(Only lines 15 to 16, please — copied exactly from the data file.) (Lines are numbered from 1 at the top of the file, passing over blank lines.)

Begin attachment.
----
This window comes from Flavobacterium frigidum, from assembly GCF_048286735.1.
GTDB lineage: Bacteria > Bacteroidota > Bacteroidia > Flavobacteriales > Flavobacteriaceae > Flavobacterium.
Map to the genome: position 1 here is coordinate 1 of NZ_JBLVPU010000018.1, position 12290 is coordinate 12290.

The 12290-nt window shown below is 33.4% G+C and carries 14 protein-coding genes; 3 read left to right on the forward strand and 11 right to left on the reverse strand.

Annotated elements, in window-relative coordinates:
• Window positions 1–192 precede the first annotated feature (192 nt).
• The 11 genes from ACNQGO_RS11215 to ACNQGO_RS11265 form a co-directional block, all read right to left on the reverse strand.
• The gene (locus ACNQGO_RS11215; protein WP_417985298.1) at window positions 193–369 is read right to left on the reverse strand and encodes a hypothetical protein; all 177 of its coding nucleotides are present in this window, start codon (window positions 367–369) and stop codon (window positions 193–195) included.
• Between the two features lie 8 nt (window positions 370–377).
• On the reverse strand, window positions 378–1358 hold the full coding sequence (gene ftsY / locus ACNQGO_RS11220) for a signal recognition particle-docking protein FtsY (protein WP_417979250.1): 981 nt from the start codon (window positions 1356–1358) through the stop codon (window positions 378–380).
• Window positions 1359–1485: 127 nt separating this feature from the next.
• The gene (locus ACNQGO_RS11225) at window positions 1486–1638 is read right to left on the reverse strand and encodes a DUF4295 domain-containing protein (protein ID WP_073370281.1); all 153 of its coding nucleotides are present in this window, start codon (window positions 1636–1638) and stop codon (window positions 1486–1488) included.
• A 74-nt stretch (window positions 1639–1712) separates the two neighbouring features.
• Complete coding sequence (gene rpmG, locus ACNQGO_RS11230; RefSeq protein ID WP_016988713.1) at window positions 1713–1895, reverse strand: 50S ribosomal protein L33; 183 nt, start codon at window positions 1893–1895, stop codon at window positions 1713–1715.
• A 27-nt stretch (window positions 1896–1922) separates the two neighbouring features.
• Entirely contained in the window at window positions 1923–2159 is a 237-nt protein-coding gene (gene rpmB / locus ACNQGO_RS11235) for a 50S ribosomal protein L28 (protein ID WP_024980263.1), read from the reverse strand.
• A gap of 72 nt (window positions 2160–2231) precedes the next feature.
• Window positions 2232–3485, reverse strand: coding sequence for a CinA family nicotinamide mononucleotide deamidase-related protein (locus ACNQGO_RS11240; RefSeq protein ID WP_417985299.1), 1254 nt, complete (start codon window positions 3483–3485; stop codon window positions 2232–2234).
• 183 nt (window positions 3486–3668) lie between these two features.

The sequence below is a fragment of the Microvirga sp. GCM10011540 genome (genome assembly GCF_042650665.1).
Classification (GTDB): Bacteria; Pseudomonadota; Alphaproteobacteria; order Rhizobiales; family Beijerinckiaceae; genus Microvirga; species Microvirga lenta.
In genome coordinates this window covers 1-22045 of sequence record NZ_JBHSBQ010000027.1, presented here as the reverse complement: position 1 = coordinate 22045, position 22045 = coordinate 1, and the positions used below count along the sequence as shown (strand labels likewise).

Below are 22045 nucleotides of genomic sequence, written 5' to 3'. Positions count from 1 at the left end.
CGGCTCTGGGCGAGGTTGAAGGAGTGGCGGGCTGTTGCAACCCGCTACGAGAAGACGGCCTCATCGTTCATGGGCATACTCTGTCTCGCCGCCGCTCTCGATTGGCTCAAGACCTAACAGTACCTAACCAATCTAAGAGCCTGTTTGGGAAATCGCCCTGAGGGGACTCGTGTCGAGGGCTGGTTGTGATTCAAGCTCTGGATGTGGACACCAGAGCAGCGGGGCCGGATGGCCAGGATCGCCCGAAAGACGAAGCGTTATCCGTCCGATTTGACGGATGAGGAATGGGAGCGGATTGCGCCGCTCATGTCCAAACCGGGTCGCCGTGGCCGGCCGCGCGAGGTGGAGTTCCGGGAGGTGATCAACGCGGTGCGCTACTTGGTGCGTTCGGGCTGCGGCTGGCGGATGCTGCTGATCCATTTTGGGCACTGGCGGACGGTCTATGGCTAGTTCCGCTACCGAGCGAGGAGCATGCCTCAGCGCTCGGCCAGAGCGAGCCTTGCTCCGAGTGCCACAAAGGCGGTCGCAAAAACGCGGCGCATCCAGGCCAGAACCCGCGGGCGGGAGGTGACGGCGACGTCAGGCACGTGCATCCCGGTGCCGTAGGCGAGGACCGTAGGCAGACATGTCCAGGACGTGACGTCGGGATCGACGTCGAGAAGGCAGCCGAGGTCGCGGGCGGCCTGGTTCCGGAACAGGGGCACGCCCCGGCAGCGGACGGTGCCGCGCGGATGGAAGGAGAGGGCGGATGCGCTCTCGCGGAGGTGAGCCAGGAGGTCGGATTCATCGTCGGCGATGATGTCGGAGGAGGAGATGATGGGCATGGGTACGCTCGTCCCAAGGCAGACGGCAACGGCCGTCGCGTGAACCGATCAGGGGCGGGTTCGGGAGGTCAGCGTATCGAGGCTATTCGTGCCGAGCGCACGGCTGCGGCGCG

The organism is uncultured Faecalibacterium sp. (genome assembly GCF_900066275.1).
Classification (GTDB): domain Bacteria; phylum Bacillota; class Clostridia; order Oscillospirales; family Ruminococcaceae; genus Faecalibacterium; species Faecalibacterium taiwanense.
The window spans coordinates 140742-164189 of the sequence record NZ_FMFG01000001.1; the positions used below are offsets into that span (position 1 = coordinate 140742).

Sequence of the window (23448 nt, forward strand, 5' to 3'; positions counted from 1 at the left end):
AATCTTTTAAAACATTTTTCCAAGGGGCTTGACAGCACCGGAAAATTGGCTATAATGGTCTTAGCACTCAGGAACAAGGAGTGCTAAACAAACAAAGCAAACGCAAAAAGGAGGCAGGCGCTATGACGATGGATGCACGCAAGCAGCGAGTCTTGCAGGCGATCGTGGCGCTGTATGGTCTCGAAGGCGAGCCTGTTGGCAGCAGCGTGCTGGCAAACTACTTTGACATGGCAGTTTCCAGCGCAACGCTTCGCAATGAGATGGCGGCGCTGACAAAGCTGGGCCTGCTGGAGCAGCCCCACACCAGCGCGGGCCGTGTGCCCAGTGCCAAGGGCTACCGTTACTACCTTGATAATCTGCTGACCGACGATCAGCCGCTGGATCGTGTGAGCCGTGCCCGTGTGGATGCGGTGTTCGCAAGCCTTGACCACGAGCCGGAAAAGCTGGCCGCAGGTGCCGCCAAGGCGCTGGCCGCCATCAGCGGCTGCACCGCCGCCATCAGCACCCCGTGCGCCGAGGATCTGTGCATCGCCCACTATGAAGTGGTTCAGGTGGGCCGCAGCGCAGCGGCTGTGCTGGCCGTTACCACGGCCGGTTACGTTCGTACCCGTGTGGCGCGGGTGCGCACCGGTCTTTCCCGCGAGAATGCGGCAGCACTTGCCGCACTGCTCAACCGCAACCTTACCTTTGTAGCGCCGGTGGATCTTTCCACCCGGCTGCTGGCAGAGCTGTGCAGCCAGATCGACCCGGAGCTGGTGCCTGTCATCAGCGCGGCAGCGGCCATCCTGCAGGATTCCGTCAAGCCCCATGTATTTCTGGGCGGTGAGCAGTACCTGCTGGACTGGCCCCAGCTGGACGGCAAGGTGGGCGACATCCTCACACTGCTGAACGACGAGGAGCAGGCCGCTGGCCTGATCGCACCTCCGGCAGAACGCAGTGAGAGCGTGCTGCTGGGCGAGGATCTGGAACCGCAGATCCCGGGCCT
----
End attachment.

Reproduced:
• A 27-nt stretch (window positions 1896–1922) separates the two neighbouring features.
• Entirely contained in the window at window positions 1923–2159 is a 237-nt protein-coding gene (gene rpmB / locus ACNQGO_RS11235) for a 50S ribosomal protein L28 (protein ID WP_024980263.1), read from the reverse strand.